Angara at Academia Filipina inaugural: ‘31 years after Edsa, our liberties are in jeopardy again’ | Lifestyle.INQ

OCTOBER 27, 2022

naugural meeting of Academia Filipino at Ramon Magsaysay Center —PHOTOS BY ARNOLD ALMACEN
naugural meeting of Academia Filipino at Ramon Magsaysay Center —PHOTOS BY ARNOLD ALMACEN
naugural meeting of Academia Filipino at Ramon Magsaysay Center —PHOTOS BY ARNOLD ALMACEN

Academia Filipina, which seeks to become an academy or council of statesmen, thinkers and writers as well as experts on Philippine arts and sciences, was off to a fiery start Feb. 24, with former Senate President Edgardo Angara openly deploring the arrest of Sen. Leila de Lima on drug charges by the administration of President Duterte.

Opening the inaugural congress of Academia Filipino at Ramon Magsaysay Center, Angara, questioned why De Lima was brought to Camp Crame.

“And what is Camp Crame?” Angara said. “It is where the PNP brought a Korean businessman they arrested on false drug charges and killed in utter disregard of all civility and in brazen violation of human rights!”

Edgardo Angara
Edgardo Angara

He was referring to Korean executive Jee Ick-joo who was killed in Camp Crame, “the national headquarters of the [Philippine] National Police.”

“The businessman was strangled to death, even after his kidnappers and assailants—all policemen—received ransom,” Angara said.

“Here was utter depravity, clear proof that the rule of law right in the center of law enforcement is brazenly broken.”

F. Sionil Jose
F. Sionil Jose

Angara was coconvenor of Academia Filipina with National Artist for Literature F. Sionil José.

He said it was propitious that the arrest of De Lima took place during the national observance of the Edsa People Power Revolt of 1986.

“Some 31 years after People Power overthrew the dictatorship, our liberties are in jeopardy once again,” said Angara. “The institutions that serve as its bulwark are suddenly quiet. Men and women of intelligence and passion for country stand silent and remain passive.

“There are 24 senators and one has stood up to say, ‘The emperor has no clothes!’”

French, Spanish academies

José said Academia Filipina was patterned after the French and Spanish Academies and the US Council of Foreign Relations.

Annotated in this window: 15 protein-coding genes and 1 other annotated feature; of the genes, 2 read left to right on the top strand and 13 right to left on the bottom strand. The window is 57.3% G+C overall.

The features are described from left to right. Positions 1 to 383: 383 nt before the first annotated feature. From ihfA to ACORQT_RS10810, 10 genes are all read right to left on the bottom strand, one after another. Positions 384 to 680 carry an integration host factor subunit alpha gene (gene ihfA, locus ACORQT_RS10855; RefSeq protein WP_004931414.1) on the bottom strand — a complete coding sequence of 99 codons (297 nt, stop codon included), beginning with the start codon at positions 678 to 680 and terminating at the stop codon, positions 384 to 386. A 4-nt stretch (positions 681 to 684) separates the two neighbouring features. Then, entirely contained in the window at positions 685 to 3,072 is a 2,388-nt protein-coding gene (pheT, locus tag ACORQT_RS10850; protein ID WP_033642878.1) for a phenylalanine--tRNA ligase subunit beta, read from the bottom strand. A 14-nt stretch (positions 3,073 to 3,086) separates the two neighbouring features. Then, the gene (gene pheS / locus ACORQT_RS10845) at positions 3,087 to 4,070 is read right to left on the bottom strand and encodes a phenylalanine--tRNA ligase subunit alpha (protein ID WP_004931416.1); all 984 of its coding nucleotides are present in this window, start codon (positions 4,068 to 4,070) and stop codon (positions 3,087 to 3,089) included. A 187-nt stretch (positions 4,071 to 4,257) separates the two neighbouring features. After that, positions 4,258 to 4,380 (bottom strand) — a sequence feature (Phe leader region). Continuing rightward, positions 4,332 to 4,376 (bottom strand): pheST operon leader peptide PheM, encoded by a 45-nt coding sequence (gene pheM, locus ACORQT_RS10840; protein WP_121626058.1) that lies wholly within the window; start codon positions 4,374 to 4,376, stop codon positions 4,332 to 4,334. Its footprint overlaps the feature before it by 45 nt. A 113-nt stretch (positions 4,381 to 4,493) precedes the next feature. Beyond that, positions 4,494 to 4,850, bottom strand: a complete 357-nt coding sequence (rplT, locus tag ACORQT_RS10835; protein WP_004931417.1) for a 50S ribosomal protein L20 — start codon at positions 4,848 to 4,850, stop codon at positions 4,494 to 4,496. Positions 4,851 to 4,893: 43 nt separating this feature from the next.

In a less august way, it is also patterned after the British clubs (“whose membership included officers of the Royal Navy, the Royalty, businessmen, Oxford and Cambridge scholars and journalists from Fleet Street”), and the Century Club in New York.

José, whose fiction in English has been published in over 20 languages, said Academia Filipina gathered “our National Artists and National Scientists, plus some young and old Filipinos who have distinguished themselves in their particular professions.

“The major purpose of the Academia Filipina is to promote and protect Filipino culture as the bedrock of the Filipino nation,” he added.

The founding congress was a gathering of the country’s intellectual elite.

Magsaysay: “Long and short of extra-judicial killings— (they’re) a social injustice.”
Magsaysay: “Long and short of extra-judicial killings— (they’re) a social injustice.”

Taking part in the discussions were former senator Ramon “Jun” Magsaysay Jr., as well as Senators Loren Legarda, Richard Gordon and Sonny Angara; prime minister Cesar E.A. Virata, former Education Secretary Edilberto de Jesus, former Rep. Michael Mastura, former Foreign Secretary Delia Albert, former national security adviser José Almonte, former National Historical Commission of the Philippines chair Ambeth Ocampo.

In the audience were National Artists Benedicto “BenCab” Cabrera, Virgilio Almario and Alice Reyes; heritage architect Augusto Villalon; scholars Resil Mojares, Fernando Zialcita, Saul Hofileña; performing artists Raul Sunico and Chris Millado; writers Rody Vera, Ricky Soler, Charlson Ong and Lourd de Veyra.

Populism, demagoguery

Angara said there was “rising populism and tendency to demagoguery” in the Philippines and around the world.

He wondered whether the nation was descending to “illiberal democracy,” as Time Magazine columnist Fareed Zakaria put it. (Mastura said the country was suffering more from “deficit democracy,” as Muslims like him had been marginalized from public policy planning.)

Angara said populism and demagoguery might indicate a slide to fascism and totalitarianism, but he also agreed with another thinker who said populism could become “a mirrror in which democracy can contemplate itself, warts and all, and find out what it is about and what it is lacking.”

He said Philippine democracy was failing because of political turncoatism and the “lack of a true party system,” and a “largely disconnected—if not entirely indifferent—elite.”

“That’s the reason why we need Academia Filipina—to put our minds and expertise together toward finding our own solutions to the country’s biggest challenges and arresting the decline of democracy and freedom,” Angara declared. “Toward supporting and strengthening key institutions—media, civic organizations, the courts and universities. And toward fostering an intellectual climate conducive to reform and change.”

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